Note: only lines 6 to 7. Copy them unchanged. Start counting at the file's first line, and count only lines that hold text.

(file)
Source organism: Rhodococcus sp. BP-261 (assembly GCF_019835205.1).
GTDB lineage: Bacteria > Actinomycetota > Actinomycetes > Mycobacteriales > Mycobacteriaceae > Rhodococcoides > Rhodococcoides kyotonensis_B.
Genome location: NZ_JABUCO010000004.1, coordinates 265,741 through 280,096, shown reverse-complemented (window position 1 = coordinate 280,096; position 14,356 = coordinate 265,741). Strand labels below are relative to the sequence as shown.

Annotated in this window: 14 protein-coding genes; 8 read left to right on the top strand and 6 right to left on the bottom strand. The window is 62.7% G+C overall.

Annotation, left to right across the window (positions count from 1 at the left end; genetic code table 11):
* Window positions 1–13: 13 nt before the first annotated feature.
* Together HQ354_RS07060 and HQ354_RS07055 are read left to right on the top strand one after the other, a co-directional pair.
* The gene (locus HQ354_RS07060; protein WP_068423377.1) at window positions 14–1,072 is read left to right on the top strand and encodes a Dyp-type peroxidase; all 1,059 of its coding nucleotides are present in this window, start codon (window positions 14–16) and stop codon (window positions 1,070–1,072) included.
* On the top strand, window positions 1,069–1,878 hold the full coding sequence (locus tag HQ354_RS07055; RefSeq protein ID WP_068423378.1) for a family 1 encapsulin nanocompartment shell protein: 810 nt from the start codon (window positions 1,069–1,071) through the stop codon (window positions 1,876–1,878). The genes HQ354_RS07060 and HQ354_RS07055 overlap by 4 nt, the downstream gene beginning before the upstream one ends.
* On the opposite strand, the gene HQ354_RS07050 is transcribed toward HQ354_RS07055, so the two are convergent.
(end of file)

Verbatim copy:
* Window positions 1–13: 13 nt before the first annotated feature.
* Together HQ354_RS07060 and HQ354_RS07055 are read left to right on the top strand one after the other, a co-directional pair.